Biological Clocks in Turtles?
February 4, 2016
Atomic bomb fallout found in the shells of sea turtles can be used to accurately estimate ages, growth rate, and reproductive maturity of sea turtle populations in the wild by radiocarbon dating the shells.
In a new study spearheaded by Duke University and the National Oceanic and Atmospheric Administration (NOAA), the technique of radiocarbon dating helps scientists estimate more accurately than other methods currently being used and could help scientists understand why some populations of turtles are endangered and how to better protect them.
“The most basic of questions of sea turtle life history are also the most elusive,” said Kyle Van Houtan, fisheries research ecologist at NOAA’s Pacific Islands Fisheries Science Center and adjunct associate professor at Duke’s Nicholas School of the Environment.
In analyzing the hard tissue from the shells of 36 deceased hawksbill turtles, the scientist were able to estimate each turtle’s approximate age by comparing the bomb-testing radiocarbon accumulated in its shell to background rates of bomb-testing radiocarbon deposited in Hawaii’s corals. These hawksbill turtle shells have been collected from as far back as the 1950s. Since the Cold War was going on, many nuclear tests were initiated and between the 1950s and 1970s the levels of carbon-14 rose rapidly in the biosphere. Since then, the carbon-14 in the environment has dropped at a predictable rate, making it easy for scientists to accurately determine the age of an organism based on its carbon-14 content.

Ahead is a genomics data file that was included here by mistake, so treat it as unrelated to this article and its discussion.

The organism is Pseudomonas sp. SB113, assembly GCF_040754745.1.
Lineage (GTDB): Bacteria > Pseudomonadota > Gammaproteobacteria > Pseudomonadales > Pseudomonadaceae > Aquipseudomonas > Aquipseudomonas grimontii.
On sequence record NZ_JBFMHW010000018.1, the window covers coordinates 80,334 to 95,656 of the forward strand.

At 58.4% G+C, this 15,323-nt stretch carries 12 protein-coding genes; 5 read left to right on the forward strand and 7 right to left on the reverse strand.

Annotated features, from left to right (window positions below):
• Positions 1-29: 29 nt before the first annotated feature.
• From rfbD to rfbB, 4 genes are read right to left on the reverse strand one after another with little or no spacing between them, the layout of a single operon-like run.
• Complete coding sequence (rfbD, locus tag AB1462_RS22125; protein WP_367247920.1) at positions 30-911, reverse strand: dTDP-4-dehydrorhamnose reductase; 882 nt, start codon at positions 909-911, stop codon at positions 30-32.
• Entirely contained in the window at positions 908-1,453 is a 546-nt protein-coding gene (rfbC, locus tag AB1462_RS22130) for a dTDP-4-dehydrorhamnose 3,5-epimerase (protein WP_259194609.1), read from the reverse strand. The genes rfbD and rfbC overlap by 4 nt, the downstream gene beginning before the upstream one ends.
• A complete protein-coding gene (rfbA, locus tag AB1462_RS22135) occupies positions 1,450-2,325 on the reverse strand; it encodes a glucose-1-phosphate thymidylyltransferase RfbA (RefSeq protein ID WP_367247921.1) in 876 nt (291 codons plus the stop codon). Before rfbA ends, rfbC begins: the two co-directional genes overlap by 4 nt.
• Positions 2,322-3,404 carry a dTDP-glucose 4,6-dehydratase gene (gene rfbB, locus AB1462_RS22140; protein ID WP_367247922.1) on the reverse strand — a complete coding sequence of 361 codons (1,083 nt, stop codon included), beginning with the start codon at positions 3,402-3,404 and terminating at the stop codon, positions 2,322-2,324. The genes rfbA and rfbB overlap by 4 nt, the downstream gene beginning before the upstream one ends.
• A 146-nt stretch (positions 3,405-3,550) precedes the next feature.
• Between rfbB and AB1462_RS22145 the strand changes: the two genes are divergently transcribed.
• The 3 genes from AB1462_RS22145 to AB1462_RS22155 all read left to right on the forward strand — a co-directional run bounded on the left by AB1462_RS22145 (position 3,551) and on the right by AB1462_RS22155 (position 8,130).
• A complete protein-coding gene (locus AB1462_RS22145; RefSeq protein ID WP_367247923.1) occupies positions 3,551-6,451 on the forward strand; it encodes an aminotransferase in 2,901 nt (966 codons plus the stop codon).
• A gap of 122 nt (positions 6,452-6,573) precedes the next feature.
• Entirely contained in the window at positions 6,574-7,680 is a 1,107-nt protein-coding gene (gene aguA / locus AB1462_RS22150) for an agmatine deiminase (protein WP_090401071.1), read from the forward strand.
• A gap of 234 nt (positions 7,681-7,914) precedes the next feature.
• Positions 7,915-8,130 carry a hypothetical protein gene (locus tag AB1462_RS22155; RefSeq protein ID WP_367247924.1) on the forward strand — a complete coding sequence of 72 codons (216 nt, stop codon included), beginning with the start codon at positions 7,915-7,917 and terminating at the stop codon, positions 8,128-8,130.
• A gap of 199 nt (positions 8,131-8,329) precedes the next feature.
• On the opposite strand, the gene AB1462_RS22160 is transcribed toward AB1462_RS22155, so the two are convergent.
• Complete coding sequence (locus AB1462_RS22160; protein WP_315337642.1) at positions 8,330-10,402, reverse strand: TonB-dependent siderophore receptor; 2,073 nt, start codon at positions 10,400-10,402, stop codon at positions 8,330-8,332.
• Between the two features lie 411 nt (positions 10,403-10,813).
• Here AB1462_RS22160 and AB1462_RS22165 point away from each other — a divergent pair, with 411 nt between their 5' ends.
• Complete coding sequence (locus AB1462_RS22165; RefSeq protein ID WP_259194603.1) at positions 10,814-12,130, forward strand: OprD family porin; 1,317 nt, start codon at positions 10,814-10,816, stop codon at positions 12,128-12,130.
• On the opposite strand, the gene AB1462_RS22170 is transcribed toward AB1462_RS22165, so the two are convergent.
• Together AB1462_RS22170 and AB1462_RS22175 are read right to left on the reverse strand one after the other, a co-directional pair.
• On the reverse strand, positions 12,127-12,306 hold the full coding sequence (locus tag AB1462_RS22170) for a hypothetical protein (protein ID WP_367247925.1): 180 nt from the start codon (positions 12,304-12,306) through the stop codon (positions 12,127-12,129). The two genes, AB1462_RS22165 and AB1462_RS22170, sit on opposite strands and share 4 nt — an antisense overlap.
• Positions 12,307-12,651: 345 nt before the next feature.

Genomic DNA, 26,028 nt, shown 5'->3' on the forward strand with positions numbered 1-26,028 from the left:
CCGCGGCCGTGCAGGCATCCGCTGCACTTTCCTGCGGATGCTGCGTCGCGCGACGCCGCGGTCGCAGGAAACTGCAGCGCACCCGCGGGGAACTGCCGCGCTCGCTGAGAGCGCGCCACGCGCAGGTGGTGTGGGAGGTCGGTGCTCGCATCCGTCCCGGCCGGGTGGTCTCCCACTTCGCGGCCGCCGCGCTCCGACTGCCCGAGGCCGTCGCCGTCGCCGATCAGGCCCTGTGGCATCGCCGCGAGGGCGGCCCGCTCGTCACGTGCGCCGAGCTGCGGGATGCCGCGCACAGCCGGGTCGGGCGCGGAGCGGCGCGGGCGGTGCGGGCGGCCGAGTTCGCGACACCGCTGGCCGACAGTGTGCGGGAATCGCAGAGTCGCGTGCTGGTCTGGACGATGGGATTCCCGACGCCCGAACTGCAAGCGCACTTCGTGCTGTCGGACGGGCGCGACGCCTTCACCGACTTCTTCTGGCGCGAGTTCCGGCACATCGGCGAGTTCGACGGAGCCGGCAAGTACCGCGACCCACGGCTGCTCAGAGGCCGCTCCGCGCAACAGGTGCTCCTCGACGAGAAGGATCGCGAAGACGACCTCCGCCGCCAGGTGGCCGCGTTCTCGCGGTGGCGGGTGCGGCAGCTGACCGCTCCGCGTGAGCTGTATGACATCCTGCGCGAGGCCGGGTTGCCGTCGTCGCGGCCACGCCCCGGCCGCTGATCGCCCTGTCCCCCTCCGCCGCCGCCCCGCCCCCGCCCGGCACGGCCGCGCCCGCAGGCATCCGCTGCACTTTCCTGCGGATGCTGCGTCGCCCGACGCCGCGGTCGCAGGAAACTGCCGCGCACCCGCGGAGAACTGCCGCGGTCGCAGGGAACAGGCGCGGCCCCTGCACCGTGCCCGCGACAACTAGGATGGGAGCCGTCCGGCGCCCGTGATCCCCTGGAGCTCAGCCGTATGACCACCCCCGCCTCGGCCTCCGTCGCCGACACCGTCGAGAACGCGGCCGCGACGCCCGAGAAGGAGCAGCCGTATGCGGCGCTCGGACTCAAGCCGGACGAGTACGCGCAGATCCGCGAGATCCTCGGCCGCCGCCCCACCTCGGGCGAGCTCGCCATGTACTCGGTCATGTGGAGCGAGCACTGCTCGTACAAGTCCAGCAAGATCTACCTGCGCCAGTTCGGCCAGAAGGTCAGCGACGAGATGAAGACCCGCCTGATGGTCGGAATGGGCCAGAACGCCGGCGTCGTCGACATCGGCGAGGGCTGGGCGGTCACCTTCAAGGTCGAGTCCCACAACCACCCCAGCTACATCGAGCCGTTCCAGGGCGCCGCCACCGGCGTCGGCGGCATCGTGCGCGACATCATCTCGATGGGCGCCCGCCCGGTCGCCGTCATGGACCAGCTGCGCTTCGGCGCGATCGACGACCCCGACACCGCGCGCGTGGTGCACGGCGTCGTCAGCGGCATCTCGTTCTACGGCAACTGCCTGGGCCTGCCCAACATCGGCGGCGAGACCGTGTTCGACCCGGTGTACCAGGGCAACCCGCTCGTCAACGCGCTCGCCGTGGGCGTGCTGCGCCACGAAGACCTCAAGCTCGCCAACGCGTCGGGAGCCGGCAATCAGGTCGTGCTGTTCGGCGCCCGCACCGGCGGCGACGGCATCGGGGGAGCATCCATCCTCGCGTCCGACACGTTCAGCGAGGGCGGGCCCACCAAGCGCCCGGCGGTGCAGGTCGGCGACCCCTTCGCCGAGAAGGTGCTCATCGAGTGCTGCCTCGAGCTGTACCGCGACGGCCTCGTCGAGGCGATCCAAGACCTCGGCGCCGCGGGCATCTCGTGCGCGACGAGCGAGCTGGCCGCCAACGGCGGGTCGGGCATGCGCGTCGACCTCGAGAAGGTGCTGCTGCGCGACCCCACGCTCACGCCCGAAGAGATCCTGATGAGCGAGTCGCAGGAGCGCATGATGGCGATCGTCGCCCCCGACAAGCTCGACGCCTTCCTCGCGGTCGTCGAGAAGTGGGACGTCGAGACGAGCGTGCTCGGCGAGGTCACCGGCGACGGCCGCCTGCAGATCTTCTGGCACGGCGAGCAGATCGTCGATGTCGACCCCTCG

This is the first time carbon-14 dating of shell tissue has been used to estimate age in turtles. The research was published on January 6, 2016, in the Proceedings of Royal Society B. Giving scientists more reliable estimates of age, they can also show why certain populations of hawksbills are not growing.
“ Our analysis finds that hawksbills in the Hawaii population deposit eight growth lines annually, which suggests that females begin breeding at 29 years—significantly later than any other hawksbill populations in the world. This may explain why they haven’t yet rebounded,” Van Houtan said.
Radiocarbon dating can also help show red flags in species. “They appear to have been omnivores as recently as the 1980s. Now, they appear to be primarily herbivores. Such a dramatic decline in their food supply could delay growth and maturity, and may reflect ecosystem changes that are quire ominous in the long term for hawksbill populations in Hawaii,” he said.
Currently the carbon-14 dating is only being used in hawksbill turtles from around Hawaii, bomb radiocarbon dating could have uses with other hawksbill and perhaps other sea turtle species.